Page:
I was hacking around with some old Haskell code and stumbled upon a surprising optimization. After a little profiling I noticed the runtime spent a fair amount of time in the following function:
divisorCount = product . map ((+1).snd) . factorise'
I assumed that the majority of the work was being done in
factorise', but for brevity's sake I should change the function to:
divisorCount = product . map (succ.snd) . factorise'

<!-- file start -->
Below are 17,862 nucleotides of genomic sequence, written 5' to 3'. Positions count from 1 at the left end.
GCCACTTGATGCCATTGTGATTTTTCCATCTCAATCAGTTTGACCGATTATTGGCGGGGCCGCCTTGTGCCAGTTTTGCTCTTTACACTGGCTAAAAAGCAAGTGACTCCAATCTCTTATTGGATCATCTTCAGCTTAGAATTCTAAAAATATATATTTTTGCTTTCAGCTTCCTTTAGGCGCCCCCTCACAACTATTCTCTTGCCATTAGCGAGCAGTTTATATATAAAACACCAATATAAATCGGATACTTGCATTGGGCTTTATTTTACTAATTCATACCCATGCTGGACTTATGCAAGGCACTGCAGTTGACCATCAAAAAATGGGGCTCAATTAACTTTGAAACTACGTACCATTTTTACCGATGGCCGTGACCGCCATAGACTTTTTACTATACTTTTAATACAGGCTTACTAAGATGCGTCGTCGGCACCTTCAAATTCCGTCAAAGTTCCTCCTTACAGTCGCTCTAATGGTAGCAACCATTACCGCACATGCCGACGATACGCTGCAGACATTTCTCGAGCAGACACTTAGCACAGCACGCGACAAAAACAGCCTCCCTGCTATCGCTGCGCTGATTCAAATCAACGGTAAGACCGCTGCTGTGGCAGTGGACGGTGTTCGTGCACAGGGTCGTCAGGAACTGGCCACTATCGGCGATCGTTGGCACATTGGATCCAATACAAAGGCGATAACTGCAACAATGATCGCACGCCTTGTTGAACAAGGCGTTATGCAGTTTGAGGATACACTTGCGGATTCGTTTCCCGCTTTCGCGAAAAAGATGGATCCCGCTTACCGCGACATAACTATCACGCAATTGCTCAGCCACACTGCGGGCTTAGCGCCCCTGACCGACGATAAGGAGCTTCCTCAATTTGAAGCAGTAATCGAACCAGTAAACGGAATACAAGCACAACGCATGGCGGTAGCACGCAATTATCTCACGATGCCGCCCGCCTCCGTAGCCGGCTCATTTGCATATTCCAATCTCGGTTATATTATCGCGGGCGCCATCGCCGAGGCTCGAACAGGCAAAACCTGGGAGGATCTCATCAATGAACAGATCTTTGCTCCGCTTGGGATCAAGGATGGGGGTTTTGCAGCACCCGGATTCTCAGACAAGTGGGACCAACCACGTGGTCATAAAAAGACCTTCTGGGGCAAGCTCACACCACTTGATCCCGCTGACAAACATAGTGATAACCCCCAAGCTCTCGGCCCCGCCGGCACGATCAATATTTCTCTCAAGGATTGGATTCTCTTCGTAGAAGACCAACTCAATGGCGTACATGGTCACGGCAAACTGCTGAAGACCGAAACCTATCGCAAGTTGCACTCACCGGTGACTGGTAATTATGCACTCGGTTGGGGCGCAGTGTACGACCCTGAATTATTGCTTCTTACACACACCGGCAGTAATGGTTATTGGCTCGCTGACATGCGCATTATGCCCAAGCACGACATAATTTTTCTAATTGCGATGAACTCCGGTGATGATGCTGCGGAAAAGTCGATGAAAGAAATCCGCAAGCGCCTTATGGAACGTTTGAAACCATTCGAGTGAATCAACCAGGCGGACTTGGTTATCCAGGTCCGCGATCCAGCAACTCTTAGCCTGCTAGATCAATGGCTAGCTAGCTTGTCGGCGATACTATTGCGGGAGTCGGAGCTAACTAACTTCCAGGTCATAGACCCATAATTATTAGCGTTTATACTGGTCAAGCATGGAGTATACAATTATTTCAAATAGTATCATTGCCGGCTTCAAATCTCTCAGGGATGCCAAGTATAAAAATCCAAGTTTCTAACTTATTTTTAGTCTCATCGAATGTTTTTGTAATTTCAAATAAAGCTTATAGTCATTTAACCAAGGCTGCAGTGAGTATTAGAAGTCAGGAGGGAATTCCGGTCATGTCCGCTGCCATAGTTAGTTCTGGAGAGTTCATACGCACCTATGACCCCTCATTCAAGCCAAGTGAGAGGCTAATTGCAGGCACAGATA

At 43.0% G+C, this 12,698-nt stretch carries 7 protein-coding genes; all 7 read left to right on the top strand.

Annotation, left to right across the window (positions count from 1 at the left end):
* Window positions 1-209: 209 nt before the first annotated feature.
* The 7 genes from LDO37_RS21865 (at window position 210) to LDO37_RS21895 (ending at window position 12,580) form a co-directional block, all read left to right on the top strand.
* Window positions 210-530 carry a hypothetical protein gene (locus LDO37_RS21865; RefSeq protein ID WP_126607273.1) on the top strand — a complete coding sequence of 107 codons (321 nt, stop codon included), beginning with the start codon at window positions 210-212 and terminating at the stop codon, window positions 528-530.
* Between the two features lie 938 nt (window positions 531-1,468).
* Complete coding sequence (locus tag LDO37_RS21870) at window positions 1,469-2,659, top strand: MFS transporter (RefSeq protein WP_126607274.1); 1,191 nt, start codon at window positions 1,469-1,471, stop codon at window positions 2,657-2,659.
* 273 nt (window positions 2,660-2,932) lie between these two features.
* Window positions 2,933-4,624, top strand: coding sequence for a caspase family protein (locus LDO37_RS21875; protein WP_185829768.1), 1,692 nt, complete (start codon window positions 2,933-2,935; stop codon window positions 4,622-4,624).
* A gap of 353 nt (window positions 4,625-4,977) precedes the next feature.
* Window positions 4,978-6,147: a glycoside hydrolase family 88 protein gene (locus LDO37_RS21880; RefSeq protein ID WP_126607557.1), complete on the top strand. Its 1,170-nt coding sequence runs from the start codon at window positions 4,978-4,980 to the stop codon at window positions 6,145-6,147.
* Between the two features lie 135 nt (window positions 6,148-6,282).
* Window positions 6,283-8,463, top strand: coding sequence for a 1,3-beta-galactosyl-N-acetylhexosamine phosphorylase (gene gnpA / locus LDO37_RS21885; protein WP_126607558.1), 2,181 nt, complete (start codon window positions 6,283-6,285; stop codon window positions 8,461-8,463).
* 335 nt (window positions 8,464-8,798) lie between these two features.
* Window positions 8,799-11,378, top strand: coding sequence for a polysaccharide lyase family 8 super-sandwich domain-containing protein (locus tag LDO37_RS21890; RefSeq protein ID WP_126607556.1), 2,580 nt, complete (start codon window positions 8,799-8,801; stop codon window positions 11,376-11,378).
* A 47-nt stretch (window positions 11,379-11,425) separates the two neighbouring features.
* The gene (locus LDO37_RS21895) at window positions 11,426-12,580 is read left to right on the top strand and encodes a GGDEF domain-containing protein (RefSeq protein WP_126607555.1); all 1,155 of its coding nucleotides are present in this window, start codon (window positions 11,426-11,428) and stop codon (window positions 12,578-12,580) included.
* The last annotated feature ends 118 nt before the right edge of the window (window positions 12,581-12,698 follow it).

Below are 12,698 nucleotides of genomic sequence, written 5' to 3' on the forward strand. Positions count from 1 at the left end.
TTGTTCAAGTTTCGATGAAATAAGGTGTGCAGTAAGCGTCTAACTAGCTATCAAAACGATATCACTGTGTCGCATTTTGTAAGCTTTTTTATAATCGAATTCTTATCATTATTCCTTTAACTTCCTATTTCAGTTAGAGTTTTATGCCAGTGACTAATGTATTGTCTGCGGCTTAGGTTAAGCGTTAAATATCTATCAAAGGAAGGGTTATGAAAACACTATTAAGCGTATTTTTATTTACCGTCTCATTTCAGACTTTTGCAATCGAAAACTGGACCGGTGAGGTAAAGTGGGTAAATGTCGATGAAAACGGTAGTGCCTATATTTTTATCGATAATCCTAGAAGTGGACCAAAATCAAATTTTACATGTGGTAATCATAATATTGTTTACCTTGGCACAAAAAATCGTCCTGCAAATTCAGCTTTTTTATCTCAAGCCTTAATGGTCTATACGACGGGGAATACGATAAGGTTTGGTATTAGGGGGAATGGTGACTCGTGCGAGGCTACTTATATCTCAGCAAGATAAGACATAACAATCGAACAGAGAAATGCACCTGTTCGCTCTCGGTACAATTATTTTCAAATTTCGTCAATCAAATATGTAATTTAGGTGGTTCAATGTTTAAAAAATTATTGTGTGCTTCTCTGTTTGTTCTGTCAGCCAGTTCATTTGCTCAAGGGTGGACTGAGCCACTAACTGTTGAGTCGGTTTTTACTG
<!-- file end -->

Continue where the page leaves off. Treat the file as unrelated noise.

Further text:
When I recompiled and reran the program, to my surprise the runtime went from
0.325s! That's a pretty significant speed increase!
Why did that simple change cause such a dramatic performance increase? What could GHC optimize in the second function that it could not in the first?
using GHC version 7.6.3
Both benchmarks were compiled with
Both benchmark runtimes were amortized over 10 trials